October 4, 2019 by Jason Contant
Brokers can set themselves apart by starting a conversation with clients around a relatively new type of coverage: intellectual property (IP) insurance, a specialist insurer told Canadian Underwriter recently.
CFC Underwriting said it is seeing more interest in this type of insurance, which covers things like:
“I think if brokers are interested in emerging risks, this is a really interesting class to get involved with,” Erik Alsegard, intellectual property practice leader with CFC, said in an interview earlier in September. “Bringing this up may set that broker apart, because it may not be something that everyone is aware of or thought about at the moment.”
IP risks are sector-agnostic in that many “sectors have some component of IP risk inherently,” whether they are in the manufacturing or energy space, a software company or in the automotive sector, Alsegard said by way of example. “I think brokers across the board may have an opportunity.”
Alsegard thinks there is also a disproportionate risk for smaller and medium companies. “If a small company has an IP claim brought against them, it can be quite catastrophic,” he said, adding that the company may not have the resources to handle the claim or even understand how to act appropriately. “A property claim may not have the same impact on a business if that business is entirely focused on developing their intangible assets.”
While there are similarities between IP and cyber risk, there are some major differences, too. While cyber attacks make the news, IP disputes tend not to. One of the reasons for that is they are often settled outside of court. Still, CFC sees the trajectory of the IP market nearing that of cyber.
If IP is a new topic for a broker, it may seem a little daunting, but it doesn’t have to be complicated, Alsegard said. “If the broker wants to find out more about the IP risks a company has, quite often it might emanate from a contract of some sort,” he explained. “In the case of a supply chain, if they are licensing or selling product, quite often they find themselves with some sort of IP exposure, whether it’s in-licensing or out-licensing. That’s an important conversation to have.”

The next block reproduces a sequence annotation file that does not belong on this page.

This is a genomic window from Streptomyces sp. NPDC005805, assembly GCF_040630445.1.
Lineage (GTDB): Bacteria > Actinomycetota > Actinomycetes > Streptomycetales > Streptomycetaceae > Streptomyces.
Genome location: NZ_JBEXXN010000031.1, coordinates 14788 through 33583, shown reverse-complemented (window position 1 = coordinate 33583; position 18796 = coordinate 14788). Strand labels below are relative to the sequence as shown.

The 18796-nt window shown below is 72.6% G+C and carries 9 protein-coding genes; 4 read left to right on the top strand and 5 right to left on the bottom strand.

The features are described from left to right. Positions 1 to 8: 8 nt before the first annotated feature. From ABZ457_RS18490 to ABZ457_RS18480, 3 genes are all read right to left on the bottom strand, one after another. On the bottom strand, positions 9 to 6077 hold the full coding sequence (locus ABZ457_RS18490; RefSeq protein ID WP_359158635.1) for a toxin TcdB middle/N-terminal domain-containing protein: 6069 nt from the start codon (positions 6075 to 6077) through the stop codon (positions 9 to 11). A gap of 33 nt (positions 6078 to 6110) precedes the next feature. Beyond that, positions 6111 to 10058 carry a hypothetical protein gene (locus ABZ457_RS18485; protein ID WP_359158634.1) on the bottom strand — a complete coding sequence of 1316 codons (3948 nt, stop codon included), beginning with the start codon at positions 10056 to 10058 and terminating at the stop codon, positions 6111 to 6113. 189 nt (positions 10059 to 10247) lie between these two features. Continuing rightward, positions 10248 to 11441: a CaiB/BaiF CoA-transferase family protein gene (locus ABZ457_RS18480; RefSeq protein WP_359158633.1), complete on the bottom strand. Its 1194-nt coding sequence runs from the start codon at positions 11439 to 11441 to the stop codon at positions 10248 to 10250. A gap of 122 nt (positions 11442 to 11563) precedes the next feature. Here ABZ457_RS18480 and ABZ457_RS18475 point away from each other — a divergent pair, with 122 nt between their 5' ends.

While certain aspects of IP might be covered in other policies, a client may not have patent coverage, for example. It’s important that clients aren’t too comfortable with the idea that they might be covered for IP in their existing policies, as traditional policies have fairly limited IP cover or come with a lot of exclusions.
On Sept. 12, CFC launched an IP insurance guide including tips on how brokers can start the conversation with their clients, as well as some examples of how an IP policy would respond. The guide also dispelled some common misconceptions. For example, just because a company doesn’t have its own IP, that doesn’t mean it’s not at risk of infringing someone else’s.
“You don’t have to be an IP expert, but having those conversations can be relevant,” Alsegard said. “The biggest hurdle is demystifying it.”